WASHINGTON -- The Supreme Court ruled last week that a wrongful death suit brought by a California man against Mazda Motor Corp. can proceed even though the seat belts in the 1993 minivan in which his wife died met federal safety requirements.
The decision arose from a 2002 accident in which a woman died while wearing a lap belt in the middle rear seat of a Mazda minivan. The lap belt met federal rules, but those rules gave Mazda the option of installing either a shoulder and lap belt combination or just a lap belt in that seating position.
Lawyers contacted by Automotive News generally agreed that the court's decision was likely to impact only the few regulations in which automakers were given a choice of what equipment to install. For example, regulators let automakers choose whether to install tempered glass or safer laminated glass in some applications.
But some feared automakers could face broader liability even while meeting federal standards. "This decision will likely open the door to other suits, and manufacturers will be more exposed," said Richard Caldwell, a Tampa, Fla., lawyer who has represented General Motors, Toyota and other automakers in product-liability suits.
In the past, courts have held that automakers are protected when they follow rules set by federal regulators.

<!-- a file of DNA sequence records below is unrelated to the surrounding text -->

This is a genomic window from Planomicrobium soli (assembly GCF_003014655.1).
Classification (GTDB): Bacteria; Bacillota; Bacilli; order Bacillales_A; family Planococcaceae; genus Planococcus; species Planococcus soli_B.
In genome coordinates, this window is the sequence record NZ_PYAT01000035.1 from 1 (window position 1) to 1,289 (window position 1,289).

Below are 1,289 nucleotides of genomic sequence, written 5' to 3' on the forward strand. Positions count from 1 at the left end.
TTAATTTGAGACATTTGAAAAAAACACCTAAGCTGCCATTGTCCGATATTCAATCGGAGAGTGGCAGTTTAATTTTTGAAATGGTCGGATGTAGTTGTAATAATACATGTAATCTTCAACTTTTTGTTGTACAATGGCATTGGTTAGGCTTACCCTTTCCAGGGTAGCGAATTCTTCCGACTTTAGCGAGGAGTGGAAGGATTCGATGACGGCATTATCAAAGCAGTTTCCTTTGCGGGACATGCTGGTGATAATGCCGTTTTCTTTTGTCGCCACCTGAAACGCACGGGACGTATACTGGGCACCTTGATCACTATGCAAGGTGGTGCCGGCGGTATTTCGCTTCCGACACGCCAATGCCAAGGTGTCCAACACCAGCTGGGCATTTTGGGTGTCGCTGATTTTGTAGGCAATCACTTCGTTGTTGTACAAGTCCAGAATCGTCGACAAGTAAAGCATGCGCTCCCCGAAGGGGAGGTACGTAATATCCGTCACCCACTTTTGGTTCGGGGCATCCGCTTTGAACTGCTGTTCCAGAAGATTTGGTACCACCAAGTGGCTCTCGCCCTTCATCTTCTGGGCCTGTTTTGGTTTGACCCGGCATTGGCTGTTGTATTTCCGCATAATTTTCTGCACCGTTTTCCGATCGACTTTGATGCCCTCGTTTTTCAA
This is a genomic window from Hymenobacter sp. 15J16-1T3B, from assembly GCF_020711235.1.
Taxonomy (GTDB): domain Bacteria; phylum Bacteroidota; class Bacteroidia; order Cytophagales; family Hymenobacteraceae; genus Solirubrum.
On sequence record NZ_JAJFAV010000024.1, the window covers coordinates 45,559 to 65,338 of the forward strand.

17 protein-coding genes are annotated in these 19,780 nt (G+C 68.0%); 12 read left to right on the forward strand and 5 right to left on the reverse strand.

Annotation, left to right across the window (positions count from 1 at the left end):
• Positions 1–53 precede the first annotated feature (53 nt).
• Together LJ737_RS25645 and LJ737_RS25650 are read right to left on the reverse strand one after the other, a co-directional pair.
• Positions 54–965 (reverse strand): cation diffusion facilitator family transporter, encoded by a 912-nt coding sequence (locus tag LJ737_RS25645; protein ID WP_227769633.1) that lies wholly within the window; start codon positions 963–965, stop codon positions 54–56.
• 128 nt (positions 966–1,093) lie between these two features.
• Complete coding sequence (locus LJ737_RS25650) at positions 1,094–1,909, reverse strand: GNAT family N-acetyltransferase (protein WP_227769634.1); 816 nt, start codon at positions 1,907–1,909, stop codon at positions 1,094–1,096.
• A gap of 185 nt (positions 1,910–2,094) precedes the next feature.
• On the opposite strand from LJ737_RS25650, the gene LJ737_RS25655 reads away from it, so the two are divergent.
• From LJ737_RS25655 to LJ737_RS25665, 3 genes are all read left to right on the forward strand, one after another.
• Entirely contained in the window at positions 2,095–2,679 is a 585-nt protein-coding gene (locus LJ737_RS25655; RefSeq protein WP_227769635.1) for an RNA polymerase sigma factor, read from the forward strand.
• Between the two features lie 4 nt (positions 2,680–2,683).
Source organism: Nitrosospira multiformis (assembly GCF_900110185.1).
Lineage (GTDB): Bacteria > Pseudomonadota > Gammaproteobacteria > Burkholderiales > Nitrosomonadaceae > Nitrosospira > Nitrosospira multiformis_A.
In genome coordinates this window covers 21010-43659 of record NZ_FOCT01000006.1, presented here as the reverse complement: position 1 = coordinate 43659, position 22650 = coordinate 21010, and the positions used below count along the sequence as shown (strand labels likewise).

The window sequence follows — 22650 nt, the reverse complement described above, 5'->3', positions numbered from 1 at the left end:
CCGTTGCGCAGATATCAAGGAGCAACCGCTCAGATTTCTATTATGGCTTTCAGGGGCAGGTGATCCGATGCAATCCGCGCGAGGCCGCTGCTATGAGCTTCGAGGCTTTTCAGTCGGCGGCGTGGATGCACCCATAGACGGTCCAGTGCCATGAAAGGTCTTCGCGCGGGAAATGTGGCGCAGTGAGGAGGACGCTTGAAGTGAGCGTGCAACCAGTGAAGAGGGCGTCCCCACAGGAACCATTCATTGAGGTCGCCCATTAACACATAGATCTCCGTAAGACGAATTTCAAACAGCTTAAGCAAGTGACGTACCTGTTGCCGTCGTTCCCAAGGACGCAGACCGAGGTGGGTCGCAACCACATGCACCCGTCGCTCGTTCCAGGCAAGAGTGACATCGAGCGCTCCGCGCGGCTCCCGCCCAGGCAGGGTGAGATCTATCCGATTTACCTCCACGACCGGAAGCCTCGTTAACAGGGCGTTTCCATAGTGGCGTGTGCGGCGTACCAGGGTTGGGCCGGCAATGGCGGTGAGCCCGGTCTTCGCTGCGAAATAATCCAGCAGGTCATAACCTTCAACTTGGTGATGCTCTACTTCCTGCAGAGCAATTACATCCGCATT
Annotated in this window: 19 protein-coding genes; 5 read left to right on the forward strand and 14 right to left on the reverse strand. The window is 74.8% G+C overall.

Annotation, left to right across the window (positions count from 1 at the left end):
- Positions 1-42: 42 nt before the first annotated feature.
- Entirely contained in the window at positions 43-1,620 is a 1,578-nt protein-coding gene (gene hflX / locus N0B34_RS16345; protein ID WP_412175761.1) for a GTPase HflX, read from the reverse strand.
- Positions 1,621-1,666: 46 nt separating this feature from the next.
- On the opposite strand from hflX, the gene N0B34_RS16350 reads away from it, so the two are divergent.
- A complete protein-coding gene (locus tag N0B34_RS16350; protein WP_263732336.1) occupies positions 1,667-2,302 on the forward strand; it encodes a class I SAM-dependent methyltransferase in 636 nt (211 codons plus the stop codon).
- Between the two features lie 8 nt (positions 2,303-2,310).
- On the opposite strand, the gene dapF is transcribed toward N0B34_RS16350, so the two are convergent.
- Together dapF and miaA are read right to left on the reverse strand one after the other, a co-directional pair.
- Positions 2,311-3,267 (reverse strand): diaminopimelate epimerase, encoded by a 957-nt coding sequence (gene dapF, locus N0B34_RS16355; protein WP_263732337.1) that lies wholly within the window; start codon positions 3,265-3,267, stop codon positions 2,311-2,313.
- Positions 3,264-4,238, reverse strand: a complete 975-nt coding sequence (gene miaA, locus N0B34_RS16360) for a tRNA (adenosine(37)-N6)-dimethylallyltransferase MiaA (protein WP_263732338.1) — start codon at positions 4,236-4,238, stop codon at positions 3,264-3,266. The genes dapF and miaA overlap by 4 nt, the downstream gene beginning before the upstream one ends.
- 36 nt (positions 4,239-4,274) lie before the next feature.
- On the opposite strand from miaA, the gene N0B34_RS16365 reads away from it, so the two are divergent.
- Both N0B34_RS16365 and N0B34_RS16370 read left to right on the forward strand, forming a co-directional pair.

The ruling allows the suit, by Delbert Williamson of California, to proceed in California state court. Other similar suits that have been filed but held up pending the high court's decision also will be allowed to proceed.
Williamson's wife, Thahn, was sitting in a middle rear seat in a 1993 MPV minivan when a head-on collision on a Utah highway caused her body to jackknife around the lap belt she was using, according to the suit.
To support its case, Mazda noted that a 2000 decision by the court barred suits over an automaker's decision not to install airbags when given a choice of passive restraining devices by federal rules.
GM, Toyota, Ford, Chrysler and Mazda declined to say how many lap belt suits are pending against them. A Honda spokesman said the company doesn't have any such suits pending.
Mazda said the decision "did not determine that Mazda was liable to the plaintiff or that the subject vehicle was defective."
It added: "We plan to vigorously defend this vehicle when the case heads back to trial court."
The Alliance of Automobile Manufacturers, which represents the Detroit 3, Toyota and eight other automakers, and the Association of Global Automakers, which represents foreign manufacturers, expressed disappointment in the decision.
Vehicles directly affected by the ruling would be those in which lap belts were installed in a middle rear seat after the 1989 regulation allowing them and before the 2007 U.S. Department of Transportation rule requiring shoulder straps in all forward-facing seats.
Some luxury European cars did have shoulder straps in the middle rear seats during this period, Caldwell said.